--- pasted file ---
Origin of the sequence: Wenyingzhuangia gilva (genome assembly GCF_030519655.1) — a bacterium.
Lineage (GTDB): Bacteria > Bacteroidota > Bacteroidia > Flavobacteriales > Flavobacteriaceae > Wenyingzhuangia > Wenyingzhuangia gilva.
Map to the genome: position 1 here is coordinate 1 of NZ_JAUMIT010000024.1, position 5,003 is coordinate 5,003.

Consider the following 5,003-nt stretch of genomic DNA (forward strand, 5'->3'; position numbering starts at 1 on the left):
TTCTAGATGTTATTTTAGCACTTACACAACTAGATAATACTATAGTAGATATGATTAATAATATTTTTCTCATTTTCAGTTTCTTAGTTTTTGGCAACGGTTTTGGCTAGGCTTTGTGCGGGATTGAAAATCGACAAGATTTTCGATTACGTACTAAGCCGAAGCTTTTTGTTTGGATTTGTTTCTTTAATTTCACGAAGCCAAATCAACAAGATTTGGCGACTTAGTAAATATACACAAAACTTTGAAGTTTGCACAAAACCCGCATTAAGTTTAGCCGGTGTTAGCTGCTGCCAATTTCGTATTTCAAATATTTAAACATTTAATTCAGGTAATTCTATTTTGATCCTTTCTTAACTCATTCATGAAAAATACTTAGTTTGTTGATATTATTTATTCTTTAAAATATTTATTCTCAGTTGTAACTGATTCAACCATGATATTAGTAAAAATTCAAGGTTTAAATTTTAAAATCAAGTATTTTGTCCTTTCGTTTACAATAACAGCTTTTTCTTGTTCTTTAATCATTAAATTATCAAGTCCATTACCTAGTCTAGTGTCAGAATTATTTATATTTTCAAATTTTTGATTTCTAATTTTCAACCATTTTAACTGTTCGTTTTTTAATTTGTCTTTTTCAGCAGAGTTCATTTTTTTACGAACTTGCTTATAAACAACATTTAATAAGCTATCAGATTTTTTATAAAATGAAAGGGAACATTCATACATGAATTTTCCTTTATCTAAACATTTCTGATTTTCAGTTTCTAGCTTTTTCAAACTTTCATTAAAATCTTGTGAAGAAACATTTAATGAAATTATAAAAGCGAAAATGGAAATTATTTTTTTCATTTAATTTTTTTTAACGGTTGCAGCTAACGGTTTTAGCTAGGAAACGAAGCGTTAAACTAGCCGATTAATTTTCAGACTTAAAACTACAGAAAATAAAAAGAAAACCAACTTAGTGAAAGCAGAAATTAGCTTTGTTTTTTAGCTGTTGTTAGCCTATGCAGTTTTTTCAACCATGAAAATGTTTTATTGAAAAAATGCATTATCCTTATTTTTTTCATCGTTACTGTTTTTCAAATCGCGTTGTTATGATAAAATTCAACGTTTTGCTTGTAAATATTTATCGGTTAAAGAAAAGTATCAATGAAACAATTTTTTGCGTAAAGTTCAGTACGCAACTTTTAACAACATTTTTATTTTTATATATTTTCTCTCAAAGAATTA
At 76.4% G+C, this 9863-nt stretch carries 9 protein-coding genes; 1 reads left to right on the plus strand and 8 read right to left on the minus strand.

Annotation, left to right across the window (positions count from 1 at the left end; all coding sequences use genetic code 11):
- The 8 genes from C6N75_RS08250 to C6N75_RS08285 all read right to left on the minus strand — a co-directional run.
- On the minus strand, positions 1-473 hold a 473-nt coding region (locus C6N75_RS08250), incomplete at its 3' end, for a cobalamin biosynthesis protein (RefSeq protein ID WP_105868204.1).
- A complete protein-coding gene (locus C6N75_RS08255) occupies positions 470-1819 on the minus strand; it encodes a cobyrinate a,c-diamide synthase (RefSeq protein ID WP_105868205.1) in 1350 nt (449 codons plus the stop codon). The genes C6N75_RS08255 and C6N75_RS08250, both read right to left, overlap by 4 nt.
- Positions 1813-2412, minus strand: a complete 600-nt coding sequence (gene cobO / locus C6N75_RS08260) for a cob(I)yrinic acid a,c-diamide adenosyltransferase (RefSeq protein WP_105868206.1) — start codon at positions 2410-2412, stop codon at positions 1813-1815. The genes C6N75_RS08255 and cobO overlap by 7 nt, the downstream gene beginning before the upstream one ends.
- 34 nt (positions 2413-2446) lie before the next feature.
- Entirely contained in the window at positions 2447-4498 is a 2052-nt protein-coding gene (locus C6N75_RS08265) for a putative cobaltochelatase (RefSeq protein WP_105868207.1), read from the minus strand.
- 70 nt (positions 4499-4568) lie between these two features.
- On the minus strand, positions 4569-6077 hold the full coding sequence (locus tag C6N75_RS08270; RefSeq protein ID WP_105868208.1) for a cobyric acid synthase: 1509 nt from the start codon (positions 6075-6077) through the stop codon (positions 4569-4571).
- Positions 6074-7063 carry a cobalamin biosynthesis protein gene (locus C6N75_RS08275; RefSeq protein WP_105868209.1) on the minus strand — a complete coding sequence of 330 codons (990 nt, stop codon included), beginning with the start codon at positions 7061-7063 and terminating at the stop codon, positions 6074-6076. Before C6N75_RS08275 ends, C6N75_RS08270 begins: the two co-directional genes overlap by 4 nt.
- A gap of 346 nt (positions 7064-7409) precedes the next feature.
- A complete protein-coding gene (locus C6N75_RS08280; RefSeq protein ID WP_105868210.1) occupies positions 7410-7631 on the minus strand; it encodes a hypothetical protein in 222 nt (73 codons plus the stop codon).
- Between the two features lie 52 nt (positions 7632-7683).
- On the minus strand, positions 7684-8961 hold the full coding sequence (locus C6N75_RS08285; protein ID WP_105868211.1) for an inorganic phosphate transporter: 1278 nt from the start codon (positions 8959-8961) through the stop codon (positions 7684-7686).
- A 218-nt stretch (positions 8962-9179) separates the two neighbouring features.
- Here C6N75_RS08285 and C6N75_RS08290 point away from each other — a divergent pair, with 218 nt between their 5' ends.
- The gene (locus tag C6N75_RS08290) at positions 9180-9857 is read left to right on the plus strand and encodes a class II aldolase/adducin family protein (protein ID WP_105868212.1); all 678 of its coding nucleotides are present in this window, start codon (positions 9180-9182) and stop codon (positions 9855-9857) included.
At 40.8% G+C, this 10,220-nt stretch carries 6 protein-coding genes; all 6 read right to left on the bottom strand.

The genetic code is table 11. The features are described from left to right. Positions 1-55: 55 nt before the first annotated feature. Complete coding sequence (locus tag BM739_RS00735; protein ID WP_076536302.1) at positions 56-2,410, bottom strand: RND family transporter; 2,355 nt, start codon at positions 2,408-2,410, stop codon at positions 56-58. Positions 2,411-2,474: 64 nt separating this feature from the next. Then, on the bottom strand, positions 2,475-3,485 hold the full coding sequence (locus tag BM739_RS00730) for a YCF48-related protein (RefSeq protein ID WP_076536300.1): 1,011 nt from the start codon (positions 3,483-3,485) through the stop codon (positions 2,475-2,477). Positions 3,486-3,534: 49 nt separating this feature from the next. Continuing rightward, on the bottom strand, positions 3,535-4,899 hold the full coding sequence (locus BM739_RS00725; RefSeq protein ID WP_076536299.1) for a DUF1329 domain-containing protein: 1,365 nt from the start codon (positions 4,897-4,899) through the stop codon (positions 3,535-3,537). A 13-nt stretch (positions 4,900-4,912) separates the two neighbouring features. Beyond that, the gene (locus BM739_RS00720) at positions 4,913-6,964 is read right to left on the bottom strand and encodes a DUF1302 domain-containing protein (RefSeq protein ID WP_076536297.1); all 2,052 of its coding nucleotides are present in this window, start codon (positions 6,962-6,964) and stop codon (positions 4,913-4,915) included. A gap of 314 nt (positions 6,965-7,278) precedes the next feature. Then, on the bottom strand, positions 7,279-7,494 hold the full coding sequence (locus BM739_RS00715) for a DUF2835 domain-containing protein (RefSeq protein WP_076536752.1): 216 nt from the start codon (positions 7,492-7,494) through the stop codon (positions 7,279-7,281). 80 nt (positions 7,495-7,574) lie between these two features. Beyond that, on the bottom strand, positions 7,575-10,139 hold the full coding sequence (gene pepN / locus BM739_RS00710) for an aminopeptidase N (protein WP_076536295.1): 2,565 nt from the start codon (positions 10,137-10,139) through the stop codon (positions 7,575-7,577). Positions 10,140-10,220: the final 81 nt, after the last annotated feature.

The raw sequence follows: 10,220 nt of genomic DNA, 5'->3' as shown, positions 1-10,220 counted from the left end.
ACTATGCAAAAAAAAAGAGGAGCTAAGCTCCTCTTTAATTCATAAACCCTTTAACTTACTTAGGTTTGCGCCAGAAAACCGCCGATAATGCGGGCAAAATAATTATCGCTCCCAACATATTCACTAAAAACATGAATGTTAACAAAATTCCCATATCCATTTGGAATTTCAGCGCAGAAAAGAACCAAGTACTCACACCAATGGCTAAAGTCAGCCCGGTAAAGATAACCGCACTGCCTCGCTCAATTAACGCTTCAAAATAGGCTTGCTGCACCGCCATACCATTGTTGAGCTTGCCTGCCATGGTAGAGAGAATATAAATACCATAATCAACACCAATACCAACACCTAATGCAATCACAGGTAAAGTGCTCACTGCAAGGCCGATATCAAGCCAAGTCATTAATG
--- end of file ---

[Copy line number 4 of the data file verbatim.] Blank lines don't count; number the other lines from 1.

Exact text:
Consider the following 5,003-nt stretch of genomic DNA (forward strand, 5'->3'; position numbering starts at 1 on the left):